Why Do Younger Colorectal Cancer Patients Have Better Outcomes Despite More Aggressive Disease?

Canadian Cancer Trials Group investigators say it's unclear if disease biology is different in younger patients or if older ones are more likely to undergo screening.

Although younger patients with colorectal cancer (CRC) are being diagnosed with more aggressive or advanced disease, they are experiencing improved outcomes compared with older patients, according to the results of a new study published in Clinical Colorectal Cancer.

According to Laura Rodriguez, from the Canadian Cancer Trials Group, and colleagues from Queen’s University, Kingston, Canada, “it is unclear if this is driven by fundamental differences in disease biology, or whether it simply reflects the fact that older patients are more likely to have CRC screening.”

“Further work is needed to understand if this apparent disconnect is explained by intrinsic differences in tumor biology,” the researchers wrote.

For their study, Rodriguez and her colleagues used data on 6,775 patients from the Ontario Cancer Registry. All patients had stage I–III colon cancer and had been treated with surgery during 2002–2008. Patients were divided into groups according to age: younger than 40 years (2%), age 41–50 (5%), age 51–60 (14%), and older than 60 years (79%).

The researchers identified several features of aggressive disease that occurred more commonly in younger patients. Compared with patients older than 60, younger patients were more likely to have lymphovascular invasion (35% vs 27%; P = .005), T3/4 tumors (88% vs 79%; P = .005), and node-positive disease (58% vs 41%; P < .001).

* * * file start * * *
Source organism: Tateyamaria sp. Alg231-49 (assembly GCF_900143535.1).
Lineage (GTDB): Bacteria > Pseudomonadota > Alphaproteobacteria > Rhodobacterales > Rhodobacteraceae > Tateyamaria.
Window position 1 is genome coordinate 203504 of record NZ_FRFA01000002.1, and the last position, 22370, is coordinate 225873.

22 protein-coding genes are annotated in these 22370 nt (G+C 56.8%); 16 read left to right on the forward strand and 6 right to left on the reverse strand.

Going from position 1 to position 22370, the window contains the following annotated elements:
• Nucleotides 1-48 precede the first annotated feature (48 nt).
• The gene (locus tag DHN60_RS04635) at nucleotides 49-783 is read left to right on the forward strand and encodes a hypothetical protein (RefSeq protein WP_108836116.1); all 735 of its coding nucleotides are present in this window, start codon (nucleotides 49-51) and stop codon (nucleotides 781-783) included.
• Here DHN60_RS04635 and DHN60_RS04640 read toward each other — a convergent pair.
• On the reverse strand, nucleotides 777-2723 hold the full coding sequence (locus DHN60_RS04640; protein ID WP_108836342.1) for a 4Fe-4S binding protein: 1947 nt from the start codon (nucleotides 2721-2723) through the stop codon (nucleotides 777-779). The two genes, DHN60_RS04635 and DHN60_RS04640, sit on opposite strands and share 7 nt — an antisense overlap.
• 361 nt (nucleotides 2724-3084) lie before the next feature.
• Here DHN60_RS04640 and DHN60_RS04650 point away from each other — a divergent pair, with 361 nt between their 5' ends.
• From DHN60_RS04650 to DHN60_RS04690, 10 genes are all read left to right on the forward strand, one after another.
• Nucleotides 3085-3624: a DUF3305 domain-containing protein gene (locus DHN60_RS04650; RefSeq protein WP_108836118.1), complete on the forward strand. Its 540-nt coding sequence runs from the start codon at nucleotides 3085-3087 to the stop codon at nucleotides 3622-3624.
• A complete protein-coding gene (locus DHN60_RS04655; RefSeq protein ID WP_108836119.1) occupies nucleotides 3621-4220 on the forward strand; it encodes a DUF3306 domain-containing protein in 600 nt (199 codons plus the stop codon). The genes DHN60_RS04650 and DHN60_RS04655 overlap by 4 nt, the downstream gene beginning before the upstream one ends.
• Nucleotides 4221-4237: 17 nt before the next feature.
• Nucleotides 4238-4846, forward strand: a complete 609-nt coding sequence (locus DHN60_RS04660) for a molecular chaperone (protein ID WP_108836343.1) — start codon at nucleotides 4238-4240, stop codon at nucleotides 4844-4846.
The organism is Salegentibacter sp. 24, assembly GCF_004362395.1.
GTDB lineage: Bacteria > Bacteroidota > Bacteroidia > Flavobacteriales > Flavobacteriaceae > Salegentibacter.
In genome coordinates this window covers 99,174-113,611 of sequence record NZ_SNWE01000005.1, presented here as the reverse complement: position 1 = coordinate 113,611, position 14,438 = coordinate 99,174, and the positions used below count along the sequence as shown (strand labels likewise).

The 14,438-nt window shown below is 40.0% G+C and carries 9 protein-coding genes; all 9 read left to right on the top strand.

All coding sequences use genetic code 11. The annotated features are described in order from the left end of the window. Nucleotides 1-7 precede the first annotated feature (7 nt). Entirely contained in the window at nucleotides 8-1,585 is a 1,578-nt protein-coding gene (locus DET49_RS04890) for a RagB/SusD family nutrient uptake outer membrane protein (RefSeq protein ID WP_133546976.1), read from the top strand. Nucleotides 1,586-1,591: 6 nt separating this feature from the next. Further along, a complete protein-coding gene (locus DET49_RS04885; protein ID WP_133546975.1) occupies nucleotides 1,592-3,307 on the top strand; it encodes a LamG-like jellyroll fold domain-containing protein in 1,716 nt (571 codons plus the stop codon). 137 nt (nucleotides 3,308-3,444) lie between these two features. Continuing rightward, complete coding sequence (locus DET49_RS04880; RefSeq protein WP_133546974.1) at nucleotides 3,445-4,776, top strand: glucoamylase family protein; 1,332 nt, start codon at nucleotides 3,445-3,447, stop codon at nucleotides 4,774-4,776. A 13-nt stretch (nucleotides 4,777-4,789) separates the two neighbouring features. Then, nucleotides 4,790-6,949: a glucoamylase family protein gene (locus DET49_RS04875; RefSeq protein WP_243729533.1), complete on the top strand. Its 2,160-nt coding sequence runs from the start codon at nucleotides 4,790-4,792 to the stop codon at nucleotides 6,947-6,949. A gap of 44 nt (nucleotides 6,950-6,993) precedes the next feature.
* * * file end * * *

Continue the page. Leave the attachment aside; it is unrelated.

In addition, younger patients were significantly more likely to be diagnosed with stage II disease compared with older ones (58% vs 41%; P < .001).

“This may be explained by the fact that current screening guidelines do not recommend routine screening for this seemingly low-risk population,” the researchers wrote. “This could result in younger patients being diagnosed once [they have become] symptomatic and, thus, at a later stage.”

Younger patients were significantly more likely to undergo adjuvant chemotherapy than their older counterparts for both stage II (50% vs 13%; P < .001) and stage III disease (> 92% vs 57%; P < .001).

Despite having more aggressive characteristics, patients 40 years of age or younger had improved survival (hazard ratio [HR], 0.32; 95% CI, 0.21–0.49) and cancer-specific survival (HR, 0.41; 95% CI, 0.26–0.64) compared with patients 60 years and older.

“The paradoxical observation that younger patients have superior survival may relate to less comorbidity, fewer complications related to surgery, improved tolerance of adjuvant chemotherapy, or intrinsic differences in tumor biology,” Rodriguez and colleagues wrote.